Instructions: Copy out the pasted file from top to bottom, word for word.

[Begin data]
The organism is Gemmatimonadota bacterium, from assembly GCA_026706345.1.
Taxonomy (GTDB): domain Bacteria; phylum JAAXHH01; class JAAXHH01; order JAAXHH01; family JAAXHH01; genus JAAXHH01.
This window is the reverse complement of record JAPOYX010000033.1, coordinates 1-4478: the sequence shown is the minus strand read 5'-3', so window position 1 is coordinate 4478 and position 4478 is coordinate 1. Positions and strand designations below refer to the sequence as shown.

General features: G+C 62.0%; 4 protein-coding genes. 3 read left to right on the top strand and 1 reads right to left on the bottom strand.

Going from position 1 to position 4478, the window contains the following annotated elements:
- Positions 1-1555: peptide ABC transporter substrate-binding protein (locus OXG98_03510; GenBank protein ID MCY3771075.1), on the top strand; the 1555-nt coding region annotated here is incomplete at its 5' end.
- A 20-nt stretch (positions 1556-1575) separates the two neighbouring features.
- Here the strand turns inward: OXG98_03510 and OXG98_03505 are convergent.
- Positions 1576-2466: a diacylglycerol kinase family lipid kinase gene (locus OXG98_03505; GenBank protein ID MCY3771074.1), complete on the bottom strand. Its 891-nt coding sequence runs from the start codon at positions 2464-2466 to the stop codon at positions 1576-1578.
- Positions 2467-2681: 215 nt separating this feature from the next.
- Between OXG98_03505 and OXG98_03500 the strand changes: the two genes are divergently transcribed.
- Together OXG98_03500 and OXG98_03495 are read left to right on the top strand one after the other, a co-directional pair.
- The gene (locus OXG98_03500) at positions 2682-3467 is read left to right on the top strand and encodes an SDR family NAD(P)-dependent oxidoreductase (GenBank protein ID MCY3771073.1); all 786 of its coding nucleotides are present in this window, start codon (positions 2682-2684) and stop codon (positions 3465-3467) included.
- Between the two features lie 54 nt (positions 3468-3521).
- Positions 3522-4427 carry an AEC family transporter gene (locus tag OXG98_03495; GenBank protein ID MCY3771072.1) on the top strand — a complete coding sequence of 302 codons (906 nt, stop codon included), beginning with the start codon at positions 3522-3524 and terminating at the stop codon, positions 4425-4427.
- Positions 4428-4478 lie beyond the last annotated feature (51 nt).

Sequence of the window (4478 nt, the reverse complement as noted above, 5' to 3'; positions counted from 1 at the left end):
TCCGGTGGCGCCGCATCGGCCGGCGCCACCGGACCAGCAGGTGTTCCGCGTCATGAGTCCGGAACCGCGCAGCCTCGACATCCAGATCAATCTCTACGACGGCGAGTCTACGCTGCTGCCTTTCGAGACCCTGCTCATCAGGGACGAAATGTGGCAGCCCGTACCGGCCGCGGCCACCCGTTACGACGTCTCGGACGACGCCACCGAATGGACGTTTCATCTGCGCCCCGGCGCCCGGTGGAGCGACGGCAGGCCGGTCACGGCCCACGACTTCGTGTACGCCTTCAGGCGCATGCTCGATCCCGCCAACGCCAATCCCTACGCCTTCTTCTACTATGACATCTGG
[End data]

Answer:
The organism is Gemmatimonadota bacterium, from assembly GCA_026706345.1.
Taxonomy (GTDB): domain Bacteria; phylum JAAXHH01; class JAAXHH01; order JAAXHH01; family JAAXHH01; genus JAAXHH01.
This window is the reverse complement of record JAPOYX010000033.1, coordinates 1-4478: the sequence shown is the minus strand read 5'-3', so window position 1 is coordinate 4478 and position 4478 is coordinate 1. Positions and strand designations below refer to the sequence as shown.

General features: G+C 62.0%; 4 protein-coding genes. 3 read left to right on the top strand and 1 reads right to left on the bottom strand.

Going from position 1 to position 4478, the window contains the following annotated elements:
- Positions 1-1555: peptide ABC transporter substrate-binding protein (locus OXG98_03510; GenBank protein ID MCY3771075.1), on the top strand; the 1555-nt coding region annotated here is incomplete at its 5' end.
- A 20-nt stretch (positions 1556-1575) separates the two neighbouring features.
- Here the strand turns inward: OXG98_03510 and OXG98_03505 are convergent.
- Positions 1576-2466: a diacylglycerol kinase family lipid kinase gene (locus OXG98_03505; GenBank protein ID MCY3771074.1), complete on the bottom strand. Its 891-nt coding sequence runs from the start codon at positions 2464-2466 to the stop codon at positions 1576-1578.
- Positions 2467-2681: 215 nt separating this feature from the next.
- Between OXG98_03505 and OXG98_03500 the strand changes: the two genes are divergently transcribed.
- Together OXG98_03500 and OXG98_03495 are read left to right on the top strand one after the other, a co-directional pair.
- The gene (locus OXG98_03500) at positions 2682-3467 is read left to right on the top strand and encodes an SDR family NAD(P)-dependent oxidoreductase (GenBank protein ID MCY3771073.1); all 786 of its coding nucleotides are present in this window, start codon (positions 2682-2684) and stop codon (positions 3465-3467) included.
- Between the two features lie 54 nt (positions 3468-3521).
- Positions 3522-4427 carry an AEC family transporter gene (locus tag OXG98_03495; GenBank protein ID MCY3771072.1) on the top strand — a complete coding sequence of 302 codons (906 nt, stop codon included), beginning with the start codon at positions 3522-3524 and terminating at the stop codon, positions 4425-4427.
- Positions 4428-4478 lie beyond the last annotated feature (51 nt).

Sequence of the window (4478 nt, the reverse complement as noted above, 5' to 3'; positions counted from 1 at the left end):
TCCGGTGGCGCCGCATCGGCCGGCGCCACCGGACCAGCAGGTGTTCCGCGTCATGAGTCCGGAACCGCGCAGCCTCGACATCCAGATCAATCTCTACGACGGCGAGTCTACGCTGCTGCCTTTCGAGACCCTGCTCATCAGGGACGAAATGTGGCAGCCCGTACCGGCCGCGGCCACCCGTTACGACGTCTCGGACGACGCCACCGAATGGACGTTTCATCTGCGCCCCGGCGCCCGGTGGAGCGACGGCAGGCCGGTCACGGCCCACGACTTCGTGTACGCCTTCAGGCGCATGCTCGATCCCGCCAACGCCAATCCCTACGCCTTCTTCTACTATGACATCTGG